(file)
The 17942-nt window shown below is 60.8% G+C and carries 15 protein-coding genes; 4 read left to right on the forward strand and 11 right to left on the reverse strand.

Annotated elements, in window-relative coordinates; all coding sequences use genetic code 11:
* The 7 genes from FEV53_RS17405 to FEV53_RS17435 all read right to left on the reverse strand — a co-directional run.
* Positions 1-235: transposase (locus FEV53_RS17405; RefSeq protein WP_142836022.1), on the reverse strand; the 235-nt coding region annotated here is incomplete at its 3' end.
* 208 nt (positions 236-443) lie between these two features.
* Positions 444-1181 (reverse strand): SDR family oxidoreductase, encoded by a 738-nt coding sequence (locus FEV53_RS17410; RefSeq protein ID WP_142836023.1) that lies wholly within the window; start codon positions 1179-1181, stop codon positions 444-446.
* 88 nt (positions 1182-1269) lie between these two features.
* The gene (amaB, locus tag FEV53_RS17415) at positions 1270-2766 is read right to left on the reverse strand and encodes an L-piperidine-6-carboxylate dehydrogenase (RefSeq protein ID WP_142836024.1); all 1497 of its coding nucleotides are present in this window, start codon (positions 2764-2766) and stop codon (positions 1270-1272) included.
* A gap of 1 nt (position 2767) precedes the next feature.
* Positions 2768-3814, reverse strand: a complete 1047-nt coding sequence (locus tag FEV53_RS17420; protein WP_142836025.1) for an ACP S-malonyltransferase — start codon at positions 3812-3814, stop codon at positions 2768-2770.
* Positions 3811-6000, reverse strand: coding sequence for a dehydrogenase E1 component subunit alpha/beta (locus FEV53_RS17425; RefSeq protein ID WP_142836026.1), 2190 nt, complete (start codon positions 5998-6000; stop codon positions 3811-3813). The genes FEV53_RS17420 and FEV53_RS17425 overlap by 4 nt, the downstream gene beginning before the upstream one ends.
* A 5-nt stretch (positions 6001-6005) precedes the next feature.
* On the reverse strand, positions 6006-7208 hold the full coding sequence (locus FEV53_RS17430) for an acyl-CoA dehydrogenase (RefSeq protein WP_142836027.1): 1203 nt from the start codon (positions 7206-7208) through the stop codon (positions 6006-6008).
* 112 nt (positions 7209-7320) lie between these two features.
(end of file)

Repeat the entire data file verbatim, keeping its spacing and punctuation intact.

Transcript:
The 17942-nt window shown below is 60.8% G+C and carries 15 protein-coding genes; 4 read left to right on the forward strand and 11 right to left on the reverse strand.

Annotated elements, in window-relative coordinates; all coding sequences use genetic code 11:
* The 7 genes from FEV53_RS17405 to FEV53_RS17435 all read right to left on the reverse strand — a co-directional run.
* Positions 1-235: transposase (locus FEV53_RS17405; RefSeq protein WP_142836022.1), on the reverse strand; the 235-nt coding region annotated here is incomplete at its 3' end.
* 208 nt (positions 236-443) lie between these two features.
* Positions 444-1181 (reverse strand): SDR family oxidoreductase, encoded by a 738-nt coding sequence (locus FEV53_RS17410; RefSeq protein ID WP_142836023.1) that lies wholly within the window; start codon positions 1179-1181, stop codon positions 444-446.
* 88 nt (positions 1182-1269) lie between these two features.
* The gene (amaB, locus tag FEV53_RS17415) at positions 1270-2766 is read right to left on the reverse strand and encodes an L-piperidine-6-carboxylate dehydrogenase (RefSeq protein ID WP_142836024.1); all 1497 of its coding nucleotides are present in this window, start codon (positions 2764-2766) and stop codon (positions 1270-1272) included.
* A gap of 1 nt (position 2767) precedes the next feature.
* Positions 2768-3814, reverse strand: a complete 1047-nt coding sequence (locus tag FEV53_RS17420; protein WP_142836025.1) for an ACP S-malonyltransferase — start codon at positions 3812-3814, stop codon at positions 2768-2770.
* Positions 3811-6000, reverse strand: coding sequence for a dehydrogenase E1 component subunit alpha/beta (locus FEV53_RS17425; RefSeq protein ID WP_142836026.1), 2190 nt, complete (start codon positions 5998-6000; stop codon positions 3811-3813). The genes FEV53_RS17420 and FEV53_RS17425 overlap by 4 nt, the downstream gene beginning before the upstream one ends.
* A 5-nt stretch (positions 6001-6005) precedes the next feature.
* On the reverse strand, positions 6006-7208 hold the full coding sequence (locus FEV53_RS17430) for an acyl-CoA dehydrogenase (RefSeq protein WP_142836027.1): 1203 nt from the start codon (positions 7206-7208) through the stop codon (positions 6006-6008).
* 112 nt (positions 7209-7320) lie between these two features.